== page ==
BODIE 5 DOG SINGLE MALT
Barrel #3 (2019)
MASH BILL – 100% two-row malted barley
PROOF – 80
AGE – NAS
DISTILLERY – Dry Diggings Distillery
PRICE – $44 (375ml)
BUY AGAIN? – Yes
I first wrote about Bodie 5 Dog about a year ago in notes on a flight of Dry Diggings Distillery offerings, which also included their Rubicon Rye and little known but highly prized 31n50 Bourbon. I’d previously interviewed distillery owner Cris Steller. He was a gold mine of candid information and insight into the process of making these whiskeys and the motives behind doing them the way he does. I’ve since returned regularly to stock up on old faves as well as pick up the occasional experiment that Steller and his team come up with—like a single barrel Engine 49 Rum they recently bottled, a one-off that came about when they found a forgotten barrel left off to the side and realized it was a stand-alone treasure.
I’m not as experienced with rum. But this study in honey and butter made a perfect sunset sipper in the hot and dry summer heat of El Dorado County.
All that and the fact that Dry Diggings is my home county distillery gives their products a special place in my whiskey-fan heart. Even setting aside my personal connection, their Rubicon Rye is easily among my favorite ryes. Fruity, spicy, both rugged and smooth, it goes down easy whether sipped neat or mixed in a cocktail.
The elusive and rare 31n50 Bourbon, on the other hand, is a kind of caramel atomic bomb, each explosive single barrel clocking in at 140+ proof and bottled uncut, unfiltered, as straight from the barrel as possible. I love it. I can’t say it’s the best bourbon I’ve had or even my favorite from a purely tasting standpoint. But it is easily among the most unique and interesting, and a conversation starter with a great story behind it.
Each batch of 31n50—there are twelve total—is released only after the previous has sold out, and though there are barely 100 bottles per batch if that, it takes the good part of the year for a given batch to go. This is because Dry Diggings doesn’t advertise it or submit it to competitions. It’s a project of love, sold lovingly to those who will appreciate it on its own terms. Anyone I have served it to has been stopped in their tracks, and inevitably slid their glass forward for more. It’s weirdly enticing and dangerously easy to drink for such a hazmat monster of a whiskey.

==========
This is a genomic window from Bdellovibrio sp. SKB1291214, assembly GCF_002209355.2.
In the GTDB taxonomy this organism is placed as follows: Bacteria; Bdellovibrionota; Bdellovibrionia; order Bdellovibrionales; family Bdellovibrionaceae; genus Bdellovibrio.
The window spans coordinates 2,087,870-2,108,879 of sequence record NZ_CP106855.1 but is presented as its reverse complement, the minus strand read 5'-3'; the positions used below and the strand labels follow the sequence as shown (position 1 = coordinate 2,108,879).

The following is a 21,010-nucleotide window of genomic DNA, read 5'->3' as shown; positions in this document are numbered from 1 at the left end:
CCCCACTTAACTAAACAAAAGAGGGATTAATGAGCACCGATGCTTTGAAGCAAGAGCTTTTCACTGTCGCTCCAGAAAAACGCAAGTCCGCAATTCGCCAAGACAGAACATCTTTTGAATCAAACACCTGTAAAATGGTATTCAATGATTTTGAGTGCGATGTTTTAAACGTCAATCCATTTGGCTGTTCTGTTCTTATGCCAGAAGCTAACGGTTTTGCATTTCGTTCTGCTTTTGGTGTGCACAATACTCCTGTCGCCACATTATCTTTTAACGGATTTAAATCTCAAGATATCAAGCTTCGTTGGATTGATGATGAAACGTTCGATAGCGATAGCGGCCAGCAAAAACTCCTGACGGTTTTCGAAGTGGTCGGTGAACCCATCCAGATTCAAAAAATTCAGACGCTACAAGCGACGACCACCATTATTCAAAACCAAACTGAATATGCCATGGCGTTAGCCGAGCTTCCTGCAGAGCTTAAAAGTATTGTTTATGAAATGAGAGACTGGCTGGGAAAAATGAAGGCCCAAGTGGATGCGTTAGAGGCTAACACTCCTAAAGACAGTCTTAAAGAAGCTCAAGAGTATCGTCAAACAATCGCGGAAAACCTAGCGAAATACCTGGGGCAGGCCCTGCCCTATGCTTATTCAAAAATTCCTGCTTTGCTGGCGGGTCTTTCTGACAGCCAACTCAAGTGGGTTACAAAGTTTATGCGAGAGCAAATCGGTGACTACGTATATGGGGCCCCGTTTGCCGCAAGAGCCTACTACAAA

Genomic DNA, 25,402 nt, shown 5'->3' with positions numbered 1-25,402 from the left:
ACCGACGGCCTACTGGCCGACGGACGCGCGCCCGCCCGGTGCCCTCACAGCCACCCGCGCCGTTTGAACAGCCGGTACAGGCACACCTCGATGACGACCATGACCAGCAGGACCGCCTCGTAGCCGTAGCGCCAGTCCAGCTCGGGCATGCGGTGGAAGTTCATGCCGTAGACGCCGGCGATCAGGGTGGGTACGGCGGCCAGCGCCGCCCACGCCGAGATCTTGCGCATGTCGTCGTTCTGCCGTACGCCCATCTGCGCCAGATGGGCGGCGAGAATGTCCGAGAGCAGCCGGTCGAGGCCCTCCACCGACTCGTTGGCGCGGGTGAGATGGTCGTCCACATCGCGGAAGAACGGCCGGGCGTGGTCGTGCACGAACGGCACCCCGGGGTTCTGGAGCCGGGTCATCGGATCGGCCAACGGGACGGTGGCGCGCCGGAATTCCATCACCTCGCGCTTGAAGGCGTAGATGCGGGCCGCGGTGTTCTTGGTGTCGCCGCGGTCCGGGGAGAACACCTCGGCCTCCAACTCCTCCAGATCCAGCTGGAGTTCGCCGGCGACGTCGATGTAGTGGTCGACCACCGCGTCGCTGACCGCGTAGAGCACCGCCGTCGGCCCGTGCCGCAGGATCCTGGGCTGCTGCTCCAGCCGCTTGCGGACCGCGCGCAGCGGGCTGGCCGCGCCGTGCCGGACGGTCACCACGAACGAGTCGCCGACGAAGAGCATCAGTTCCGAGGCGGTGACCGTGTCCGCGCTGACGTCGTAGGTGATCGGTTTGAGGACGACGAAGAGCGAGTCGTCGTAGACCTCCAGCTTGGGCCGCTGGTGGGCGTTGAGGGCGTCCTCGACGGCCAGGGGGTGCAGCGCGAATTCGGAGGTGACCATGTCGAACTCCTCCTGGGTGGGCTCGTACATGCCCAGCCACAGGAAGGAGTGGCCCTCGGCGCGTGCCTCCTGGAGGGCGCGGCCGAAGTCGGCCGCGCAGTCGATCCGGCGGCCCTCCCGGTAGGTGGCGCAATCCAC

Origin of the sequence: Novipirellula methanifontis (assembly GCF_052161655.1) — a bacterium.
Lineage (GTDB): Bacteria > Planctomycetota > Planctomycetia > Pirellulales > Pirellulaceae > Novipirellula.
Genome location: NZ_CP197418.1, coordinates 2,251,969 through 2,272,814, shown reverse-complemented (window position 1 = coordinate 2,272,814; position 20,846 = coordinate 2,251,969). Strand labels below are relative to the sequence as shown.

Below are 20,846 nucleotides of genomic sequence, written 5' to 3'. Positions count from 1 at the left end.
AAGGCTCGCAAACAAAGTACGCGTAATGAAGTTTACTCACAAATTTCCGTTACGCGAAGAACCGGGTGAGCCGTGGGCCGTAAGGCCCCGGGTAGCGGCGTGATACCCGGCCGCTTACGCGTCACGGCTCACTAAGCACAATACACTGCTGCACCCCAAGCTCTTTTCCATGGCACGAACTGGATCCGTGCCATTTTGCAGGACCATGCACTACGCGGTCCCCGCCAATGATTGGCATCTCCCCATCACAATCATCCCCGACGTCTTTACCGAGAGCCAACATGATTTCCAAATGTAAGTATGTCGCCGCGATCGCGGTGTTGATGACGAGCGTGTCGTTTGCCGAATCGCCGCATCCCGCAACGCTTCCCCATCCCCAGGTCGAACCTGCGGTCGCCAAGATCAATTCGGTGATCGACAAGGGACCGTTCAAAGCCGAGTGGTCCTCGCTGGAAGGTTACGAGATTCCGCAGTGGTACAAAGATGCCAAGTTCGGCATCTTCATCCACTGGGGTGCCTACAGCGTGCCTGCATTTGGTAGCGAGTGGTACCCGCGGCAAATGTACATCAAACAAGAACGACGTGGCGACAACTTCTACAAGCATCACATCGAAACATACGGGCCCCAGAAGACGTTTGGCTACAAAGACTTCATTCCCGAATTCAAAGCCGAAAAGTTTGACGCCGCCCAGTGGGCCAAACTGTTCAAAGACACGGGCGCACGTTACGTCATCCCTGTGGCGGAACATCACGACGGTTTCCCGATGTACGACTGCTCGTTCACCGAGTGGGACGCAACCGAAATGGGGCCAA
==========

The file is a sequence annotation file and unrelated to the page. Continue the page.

Bodie 5 Dog is in certain ways an opposite experience from 31n50. More like the single barrel Engine 49 Rum, this single malt is simple without being simplistic. Despite its low 80 proof it carries a wonderful flavor punch, bringing out the malted barley’s floral and fruity notes like a late-summer bouquet.
This is my second bottle of this same barrel #3 release, sampled now with another year of tasting under my belt. (Under my tongue?) Tasted in a traditional Glencairn, about two weeks after uncorking and just a few pours into the bottle, here are some notes in brief:
COLOR – cloudy unfiltered honey with golden orange flecks
NOSE – fragrant long dry grasses, floral herbs, more unfiltered honey, lemon, candied orange, fresh pine needles, sage, oak
TASTE – the grasses, herbs, and pine darken and blend with the soft malted barley, a squeeze of the citrus aspects, some nice dark caramel in the background
FINISH – malted barley, the array of herbal elements, a soft and fine peppery warmth lingering at the back of the throat
OVERALL – simple, rustic, light, and lovely
There is something at once rough and refined about this young single malt, with the various grass, herb, and pine elements really conjuring the Sierra Nevada foothills from where it comes. The cloudiness in the bottle is evidence of its raw, unfiltered nature. It almost seems like the herbs and pine needles were left to soak in the bottle for a time, leaving their particles. Sometimes pine can go astringent for me, or even taste glue-like when it’s too green. Here it’s much more fresh, like how the millions of long needles in a forest of pine trees infuse the very air with their scent.
With Bodie 5 Dog, Dry Diggings makes a case for a Northern Californian—specifically Sierra Nevadas—terroir. Cris Steller’s project with 31n50, to find out what the particular impact of the region’s weather would be on the aging process, shows itself in this California single malt as well. Something that strikes me in all the Dry Diggings products I’ve had is how very local they do taste. Having grown up in that region, my senses are highly tuned to its smells, its weather, the way the light looks in all four seasons. Bodie 5 Dog captures the thick pine forests of the region in a fresh and lively way.
It’s young, for sure. Those who do not favor young whiskeys may be disappointed. I myself am typically such a person. But the softness of the flavors in Bodie 5 Dog win me over, the way they blend together like the scents in a field or forest. The nose is enticing, the taste has surprising kick, and the finish is rustic-lovely. And I love the murky, glowing color, like a shallow earth-bottom pond of fresh mountain water. It’s a great Spring, Summer, or Autumn sipping whiskey. (Use 31n50 to keep warm in the Winter. 😉)
You’re not likely to find Bodie 5 Dog anywhere but at the distillery itself, or very nearby. But one upside of the Stay-at-Home era is that California craft distilleries can now ship within California. So if you live in-state, or have a friend who does, and this whiskey sounds interesting to you, seek this little bottle out.